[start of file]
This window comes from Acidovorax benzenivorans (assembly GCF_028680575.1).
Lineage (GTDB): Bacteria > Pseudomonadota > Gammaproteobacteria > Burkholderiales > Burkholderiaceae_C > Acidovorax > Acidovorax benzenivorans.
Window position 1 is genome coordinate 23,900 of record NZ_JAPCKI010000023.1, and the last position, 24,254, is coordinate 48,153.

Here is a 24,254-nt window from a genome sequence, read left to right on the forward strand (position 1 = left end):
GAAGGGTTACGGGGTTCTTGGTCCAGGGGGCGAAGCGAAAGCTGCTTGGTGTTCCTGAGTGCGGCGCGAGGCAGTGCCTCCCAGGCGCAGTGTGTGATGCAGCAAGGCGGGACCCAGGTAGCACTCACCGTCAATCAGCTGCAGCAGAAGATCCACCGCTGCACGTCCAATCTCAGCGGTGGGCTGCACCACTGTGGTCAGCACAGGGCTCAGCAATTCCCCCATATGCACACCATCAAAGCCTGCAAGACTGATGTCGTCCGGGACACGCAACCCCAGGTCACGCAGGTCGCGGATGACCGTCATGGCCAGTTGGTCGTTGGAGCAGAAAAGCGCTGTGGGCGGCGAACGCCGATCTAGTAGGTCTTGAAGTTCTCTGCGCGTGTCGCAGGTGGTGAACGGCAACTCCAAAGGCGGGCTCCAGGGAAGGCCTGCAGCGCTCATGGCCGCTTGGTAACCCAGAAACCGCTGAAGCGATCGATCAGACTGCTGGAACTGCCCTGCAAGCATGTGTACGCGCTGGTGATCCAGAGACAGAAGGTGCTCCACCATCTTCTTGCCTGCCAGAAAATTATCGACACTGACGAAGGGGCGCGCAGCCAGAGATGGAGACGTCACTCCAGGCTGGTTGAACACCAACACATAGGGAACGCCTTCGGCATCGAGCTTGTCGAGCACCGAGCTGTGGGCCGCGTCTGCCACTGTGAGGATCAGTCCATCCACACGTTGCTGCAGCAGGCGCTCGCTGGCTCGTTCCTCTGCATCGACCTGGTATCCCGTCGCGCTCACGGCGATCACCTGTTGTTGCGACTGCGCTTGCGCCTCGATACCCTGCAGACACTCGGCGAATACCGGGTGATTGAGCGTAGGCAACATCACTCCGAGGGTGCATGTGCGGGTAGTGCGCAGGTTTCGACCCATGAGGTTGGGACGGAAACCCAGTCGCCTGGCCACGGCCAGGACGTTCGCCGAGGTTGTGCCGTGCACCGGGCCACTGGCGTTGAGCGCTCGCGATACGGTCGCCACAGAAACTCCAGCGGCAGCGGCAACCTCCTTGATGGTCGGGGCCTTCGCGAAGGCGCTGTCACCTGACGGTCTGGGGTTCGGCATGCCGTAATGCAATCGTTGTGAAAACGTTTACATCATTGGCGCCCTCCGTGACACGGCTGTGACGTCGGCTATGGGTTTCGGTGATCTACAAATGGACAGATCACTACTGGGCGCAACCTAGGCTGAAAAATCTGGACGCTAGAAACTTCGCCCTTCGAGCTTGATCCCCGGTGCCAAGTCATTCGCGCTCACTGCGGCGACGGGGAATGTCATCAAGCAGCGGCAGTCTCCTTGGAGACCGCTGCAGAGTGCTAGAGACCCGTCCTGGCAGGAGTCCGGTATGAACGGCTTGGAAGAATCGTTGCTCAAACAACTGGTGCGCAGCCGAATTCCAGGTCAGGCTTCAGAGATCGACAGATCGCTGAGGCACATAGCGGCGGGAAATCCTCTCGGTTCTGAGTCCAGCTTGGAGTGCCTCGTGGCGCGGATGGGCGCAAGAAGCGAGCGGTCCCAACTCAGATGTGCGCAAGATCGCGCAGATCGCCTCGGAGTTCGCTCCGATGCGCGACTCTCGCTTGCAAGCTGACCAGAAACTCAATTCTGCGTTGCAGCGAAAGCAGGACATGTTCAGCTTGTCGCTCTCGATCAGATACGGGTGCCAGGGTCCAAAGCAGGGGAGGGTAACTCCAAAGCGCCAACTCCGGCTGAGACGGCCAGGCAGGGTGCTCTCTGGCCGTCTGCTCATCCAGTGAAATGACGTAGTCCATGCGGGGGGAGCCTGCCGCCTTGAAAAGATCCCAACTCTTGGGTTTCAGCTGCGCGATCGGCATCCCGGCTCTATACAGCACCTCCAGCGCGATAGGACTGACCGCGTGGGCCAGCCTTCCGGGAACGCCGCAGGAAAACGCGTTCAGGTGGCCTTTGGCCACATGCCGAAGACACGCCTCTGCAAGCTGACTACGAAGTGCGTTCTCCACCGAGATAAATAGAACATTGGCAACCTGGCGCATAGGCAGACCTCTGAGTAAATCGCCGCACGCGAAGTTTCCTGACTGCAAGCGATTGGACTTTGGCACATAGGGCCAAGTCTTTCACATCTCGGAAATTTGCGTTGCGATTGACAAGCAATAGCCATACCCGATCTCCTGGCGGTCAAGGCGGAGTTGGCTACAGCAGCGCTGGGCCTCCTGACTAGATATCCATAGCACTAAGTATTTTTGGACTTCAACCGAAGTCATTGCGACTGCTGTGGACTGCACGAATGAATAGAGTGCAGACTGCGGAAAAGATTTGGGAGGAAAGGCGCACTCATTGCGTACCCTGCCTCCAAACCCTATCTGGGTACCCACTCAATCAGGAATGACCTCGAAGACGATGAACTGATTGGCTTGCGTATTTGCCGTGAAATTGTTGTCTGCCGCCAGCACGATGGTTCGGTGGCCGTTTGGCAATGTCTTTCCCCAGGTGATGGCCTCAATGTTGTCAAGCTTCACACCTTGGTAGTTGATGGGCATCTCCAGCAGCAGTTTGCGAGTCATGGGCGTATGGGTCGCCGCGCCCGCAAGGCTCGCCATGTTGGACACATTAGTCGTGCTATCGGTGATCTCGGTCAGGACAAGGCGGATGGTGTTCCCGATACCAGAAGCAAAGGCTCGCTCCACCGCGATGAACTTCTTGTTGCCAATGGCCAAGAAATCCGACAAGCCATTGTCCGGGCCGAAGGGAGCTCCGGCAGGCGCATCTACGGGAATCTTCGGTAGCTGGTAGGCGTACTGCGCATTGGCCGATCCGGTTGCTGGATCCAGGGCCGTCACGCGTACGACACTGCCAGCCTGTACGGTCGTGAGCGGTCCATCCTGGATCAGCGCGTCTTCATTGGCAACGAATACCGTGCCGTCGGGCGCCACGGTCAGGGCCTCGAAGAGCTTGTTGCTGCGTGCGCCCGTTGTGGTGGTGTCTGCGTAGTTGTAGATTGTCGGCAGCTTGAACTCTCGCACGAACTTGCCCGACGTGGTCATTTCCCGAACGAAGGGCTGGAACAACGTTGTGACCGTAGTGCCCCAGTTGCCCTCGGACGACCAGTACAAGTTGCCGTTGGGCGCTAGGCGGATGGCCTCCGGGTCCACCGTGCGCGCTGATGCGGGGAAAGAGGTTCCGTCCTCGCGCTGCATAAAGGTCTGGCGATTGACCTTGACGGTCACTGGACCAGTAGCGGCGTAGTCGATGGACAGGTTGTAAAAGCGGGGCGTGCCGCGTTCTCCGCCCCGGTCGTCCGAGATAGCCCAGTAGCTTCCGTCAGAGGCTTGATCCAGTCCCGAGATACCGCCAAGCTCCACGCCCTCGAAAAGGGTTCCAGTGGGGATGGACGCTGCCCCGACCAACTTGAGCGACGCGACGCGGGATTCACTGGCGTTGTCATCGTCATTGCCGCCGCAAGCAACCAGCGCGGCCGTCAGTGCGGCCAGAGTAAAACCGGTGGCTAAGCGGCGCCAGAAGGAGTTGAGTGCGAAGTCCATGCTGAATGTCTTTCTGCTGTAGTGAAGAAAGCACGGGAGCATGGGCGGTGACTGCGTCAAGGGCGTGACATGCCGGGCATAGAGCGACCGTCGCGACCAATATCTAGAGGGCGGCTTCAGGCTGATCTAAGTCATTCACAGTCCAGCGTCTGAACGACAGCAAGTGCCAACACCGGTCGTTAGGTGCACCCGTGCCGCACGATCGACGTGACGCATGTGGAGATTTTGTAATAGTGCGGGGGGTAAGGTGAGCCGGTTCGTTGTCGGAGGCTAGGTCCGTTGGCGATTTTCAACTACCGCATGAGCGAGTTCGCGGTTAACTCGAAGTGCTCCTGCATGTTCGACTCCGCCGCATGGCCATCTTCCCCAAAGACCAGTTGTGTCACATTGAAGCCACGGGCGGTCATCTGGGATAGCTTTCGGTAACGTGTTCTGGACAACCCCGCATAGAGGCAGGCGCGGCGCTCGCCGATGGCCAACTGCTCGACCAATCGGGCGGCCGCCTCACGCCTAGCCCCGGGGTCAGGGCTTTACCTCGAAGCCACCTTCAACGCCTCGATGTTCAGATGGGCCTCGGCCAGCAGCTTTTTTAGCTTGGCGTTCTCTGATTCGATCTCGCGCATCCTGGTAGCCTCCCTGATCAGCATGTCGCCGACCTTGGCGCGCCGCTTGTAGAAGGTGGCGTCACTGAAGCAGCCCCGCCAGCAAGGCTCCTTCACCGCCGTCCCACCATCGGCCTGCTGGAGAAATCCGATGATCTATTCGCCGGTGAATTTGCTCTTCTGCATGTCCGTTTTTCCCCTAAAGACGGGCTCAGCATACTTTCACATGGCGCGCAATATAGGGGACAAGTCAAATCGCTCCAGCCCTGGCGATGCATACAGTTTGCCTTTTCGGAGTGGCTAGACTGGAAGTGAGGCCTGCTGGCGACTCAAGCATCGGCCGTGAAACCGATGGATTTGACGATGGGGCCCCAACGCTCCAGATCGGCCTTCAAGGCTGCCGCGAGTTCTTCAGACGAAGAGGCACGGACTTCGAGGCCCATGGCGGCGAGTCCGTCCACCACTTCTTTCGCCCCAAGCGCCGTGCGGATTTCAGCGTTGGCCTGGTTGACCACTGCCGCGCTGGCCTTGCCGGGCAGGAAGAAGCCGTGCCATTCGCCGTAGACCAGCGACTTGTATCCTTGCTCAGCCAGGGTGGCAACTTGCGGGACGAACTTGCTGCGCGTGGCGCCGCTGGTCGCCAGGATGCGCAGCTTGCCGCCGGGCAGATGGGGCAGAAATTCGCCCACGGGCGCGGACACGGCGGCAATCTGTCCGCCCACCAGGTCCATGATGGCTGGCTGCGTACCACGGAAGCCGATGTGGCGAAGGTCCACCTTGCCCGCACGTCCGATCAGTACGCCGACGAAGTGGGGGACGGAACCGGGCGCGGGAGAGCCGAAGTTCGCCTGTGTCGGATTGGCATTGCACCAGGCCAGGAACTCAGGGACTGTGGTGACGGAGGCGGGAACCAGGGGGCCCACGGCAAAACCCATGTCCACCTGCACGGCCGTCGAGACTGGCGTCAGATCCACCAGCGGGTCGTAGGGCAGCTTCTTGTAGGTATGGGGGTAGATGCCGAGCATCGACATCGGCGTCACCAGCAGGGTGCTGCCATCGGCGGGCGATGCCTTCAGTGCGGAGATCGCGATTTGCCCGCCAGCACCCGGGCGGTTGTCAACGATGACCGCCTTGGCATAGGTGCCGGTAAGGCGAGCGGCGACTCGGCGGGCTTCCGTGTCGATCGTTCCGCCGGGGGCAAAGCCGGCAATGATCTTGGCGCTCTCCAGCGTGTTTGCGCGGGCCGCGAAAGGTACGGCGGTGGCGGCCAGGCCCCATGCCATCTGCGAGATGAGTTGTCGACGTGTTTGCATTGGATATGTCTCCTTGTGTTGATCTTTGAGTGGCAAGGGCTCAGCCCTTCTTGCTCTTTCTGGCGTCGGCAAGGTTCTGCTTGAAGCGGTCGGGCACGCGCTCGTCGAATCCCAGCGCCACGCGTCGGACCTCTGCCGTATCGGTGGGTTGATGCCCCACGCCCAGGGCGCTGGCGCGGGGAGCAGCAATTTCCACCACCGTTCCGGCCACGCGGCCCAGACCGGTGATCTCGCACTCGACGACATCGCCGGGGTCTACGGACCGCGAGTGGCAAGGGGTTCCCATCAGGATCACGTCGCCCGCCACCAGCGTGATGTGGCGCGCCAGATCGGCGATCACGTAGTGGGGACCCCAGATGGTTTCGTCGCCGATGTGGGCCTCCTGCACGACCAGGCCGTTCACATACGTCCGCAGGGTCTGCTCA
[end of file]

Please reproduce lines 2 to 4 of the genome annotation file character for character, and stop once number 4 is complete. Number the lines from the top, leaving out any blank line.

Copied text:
Lineage (GTDB): Bacteria > Pseudomonadota > Gammaproteobacteria > Burkholderiales > Burkholderiaceae_C > Acidovorax > Acidovorax benzenivorans.
Window position 1 is genome coordinate 23,900 of record NZ_JAPCKI010000023.1, and the last position, 24,254, is coordinate 48,153.

Here is a 24,254-nt window from a genome sequence, read left to right on the forward strand (position 1 = left end):